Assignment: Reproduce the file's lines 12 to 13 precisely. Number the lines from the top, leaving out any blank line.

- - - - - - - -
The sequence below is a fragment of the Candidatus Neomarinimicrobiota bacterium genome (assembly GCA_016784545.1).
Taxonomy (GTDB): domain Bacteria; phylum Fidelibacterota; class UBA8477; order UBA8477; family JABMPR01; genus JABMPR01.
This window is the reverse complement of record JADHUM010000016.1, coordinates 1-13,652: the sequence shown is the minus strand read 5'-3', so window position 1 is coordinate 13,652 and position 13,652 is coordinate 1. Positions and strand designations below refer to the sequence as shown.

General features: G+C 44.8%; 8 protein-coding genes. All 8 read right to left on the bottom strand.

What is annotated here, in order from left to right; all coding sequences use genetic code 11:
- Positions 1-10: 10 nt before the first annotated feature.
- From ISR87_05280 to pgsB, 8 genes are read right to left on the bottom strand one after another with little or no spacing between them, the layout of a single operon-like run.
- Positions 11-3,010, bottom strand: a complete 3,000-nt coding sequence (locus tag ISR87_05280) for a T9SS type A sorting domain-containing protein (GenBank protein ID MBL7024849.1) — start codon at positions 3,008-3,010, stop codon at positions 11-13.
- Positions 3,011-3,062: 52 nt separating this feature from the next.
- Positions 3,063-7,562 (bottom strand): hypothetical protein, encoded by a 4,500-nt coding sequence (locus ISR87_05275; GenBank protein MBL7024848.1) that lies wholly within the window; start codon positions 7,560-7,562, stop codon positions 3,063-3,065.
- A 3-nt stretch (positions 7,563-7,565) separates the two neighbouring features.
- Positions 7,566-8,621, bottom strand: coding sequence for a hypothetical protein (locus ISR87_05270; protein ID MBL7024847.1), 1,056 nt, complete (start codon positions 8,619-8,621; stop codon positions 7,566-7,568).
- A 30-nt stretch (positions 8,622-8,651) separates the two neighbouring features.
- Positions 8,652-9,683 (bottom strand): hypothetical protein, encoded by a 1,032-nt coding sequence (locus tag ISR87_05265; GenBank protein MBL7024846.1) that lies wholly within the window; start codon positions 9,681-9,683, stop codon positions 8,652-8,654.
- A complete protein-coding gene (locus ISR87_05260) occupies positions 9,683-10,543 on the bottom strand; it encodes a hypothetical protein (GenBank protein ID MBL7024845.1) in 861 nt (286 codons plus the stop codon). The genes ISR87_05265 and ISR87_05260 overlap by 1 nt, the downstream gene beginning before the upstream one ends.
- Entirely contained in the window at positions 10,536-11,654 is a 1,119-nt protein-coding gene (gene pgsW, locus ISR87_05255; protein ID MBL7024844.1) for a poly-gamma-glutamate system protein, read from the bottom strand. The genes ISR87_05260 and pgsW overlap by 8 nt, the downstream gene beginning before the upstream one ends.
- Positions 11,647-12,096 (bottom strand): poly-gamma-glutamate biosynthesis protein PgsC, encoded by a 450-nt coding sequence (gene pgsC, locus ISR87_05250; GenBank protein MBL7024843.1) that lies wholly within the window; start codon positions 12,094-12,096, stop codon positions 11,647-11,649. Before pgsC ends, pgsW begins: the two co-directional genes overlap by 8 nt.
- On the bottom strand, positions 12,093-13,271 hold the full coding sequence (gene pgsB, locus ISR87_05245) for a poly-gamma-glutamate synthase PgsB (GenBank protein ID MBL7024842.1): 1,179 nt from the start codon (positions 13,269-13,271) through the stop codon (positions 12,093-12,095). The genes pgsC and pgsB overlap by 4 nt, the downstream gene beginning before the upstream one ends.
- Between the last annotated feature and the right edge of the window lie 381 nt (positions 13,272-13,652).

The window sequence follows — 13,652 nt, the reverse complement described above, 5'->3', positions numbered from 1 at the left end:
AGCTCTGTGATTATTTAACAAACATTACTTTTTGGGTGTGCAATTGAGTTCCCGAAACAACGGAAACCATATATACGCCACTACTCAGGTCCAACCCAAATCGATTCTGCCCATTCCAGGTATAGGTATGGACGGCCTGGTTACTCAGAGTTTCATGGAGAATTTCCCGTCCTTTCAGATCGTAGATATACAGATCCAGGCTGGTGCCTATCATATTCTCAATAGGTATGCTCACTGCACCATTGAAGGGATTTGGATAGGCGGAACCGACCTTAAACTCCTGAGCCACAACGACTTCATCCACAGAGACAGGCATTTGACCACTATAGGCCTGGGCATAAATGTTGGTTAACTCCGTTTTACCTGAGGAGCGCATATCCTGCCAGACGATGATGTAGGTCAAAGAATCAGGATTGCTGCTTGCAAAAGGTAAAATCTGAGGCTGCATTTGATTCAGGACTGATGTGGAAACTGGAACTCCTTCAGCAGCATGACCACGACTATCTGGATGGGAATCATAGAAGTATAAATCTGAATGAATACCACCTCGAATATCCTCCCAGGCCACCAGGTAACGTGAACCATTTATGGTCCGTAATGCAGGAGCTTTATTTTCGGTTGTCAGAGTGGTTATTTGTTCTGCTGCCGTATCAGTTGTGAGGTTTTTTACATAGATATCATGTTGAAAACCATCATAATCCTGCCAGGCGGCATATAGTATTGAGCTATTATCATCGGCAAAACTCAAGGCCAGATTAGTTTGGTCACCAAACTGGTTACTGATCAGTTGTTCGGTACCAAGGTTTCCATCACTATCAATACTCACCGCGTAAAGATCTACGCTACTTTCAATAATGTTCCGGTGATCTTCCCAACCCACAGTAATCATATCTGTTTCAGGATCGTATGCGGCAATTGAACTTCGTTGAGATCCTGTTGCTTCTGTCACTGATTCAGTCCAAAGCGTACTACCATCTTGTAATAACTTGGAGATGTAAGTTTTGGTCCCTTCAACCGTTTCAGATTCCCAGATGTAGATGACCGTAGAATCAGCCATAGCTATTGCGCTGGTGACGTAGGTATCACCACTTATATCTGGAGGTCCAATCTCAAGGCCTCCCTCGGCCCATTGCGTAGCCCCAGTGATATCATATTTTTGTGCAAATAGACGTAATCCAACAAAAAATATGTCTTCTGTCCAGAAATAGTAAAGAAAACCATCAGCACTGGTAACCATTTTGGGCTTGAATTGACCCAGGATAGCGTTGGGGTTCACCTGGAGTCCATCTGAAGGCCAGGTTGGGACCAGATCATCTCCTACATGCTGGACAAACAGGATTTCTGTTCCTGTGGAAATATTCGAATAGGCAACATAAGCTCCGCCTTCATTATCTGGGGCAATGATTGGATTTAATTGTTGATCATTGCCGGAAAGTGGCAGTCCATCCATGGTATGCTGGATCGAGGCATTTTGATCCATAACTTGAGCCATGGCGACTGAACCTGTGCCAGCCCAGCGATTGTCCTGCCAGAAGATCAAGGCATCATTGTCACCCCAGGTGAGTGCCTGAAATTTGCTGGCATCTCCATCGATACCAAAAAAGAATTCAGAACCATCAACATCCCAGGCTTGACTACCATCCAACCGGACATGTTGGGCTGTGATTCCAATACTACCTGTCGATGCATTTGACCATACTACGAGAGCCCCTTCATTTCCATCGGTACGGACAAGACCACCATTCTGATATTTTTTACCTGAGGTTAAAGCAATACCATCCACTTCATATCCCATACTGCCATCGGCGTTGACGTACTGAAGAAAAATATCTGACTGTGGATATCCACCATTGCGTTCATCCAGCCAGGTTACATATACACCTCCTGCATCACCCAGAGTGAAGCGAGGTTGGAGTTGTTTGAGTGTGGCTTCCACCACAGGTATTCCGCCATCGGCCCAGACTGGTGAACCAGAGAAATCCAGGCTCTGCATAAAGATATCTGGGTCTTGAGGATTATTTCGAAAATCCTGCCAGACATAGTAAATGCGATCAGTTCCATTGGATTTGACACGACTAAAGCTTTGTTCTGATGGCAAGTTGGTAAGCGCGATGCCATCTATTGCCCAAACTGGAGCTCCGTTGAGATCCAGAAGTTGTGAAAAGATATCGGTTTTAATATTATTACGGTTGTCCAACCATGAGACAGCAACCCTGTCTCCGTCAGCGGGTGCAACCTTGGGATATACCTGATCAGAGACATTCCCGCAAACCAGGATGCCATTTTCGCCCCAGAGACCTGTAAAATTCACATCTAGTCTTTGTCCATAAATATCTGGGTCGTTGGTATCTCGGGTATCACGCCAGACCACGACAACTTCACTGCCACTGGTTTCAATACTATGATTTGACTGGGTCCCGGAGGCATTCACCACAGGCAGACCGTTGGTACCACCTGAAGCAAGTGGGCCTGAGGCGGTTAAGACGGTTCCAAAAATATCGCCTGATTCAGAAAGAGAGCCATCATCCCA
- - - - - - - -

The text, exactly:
- Positions 7,566-8,621, bottom strand: coding sequence for a hypothetical protein (locus ISR87_05270; protein ID MBL7024847.1), 1,056 nt, complete (start codon positions 8,619-8,621; stop codon positions 7,566-7,568).
- A 30-nt stretch (positions 8,622-8,651) separates the two neighbouring features.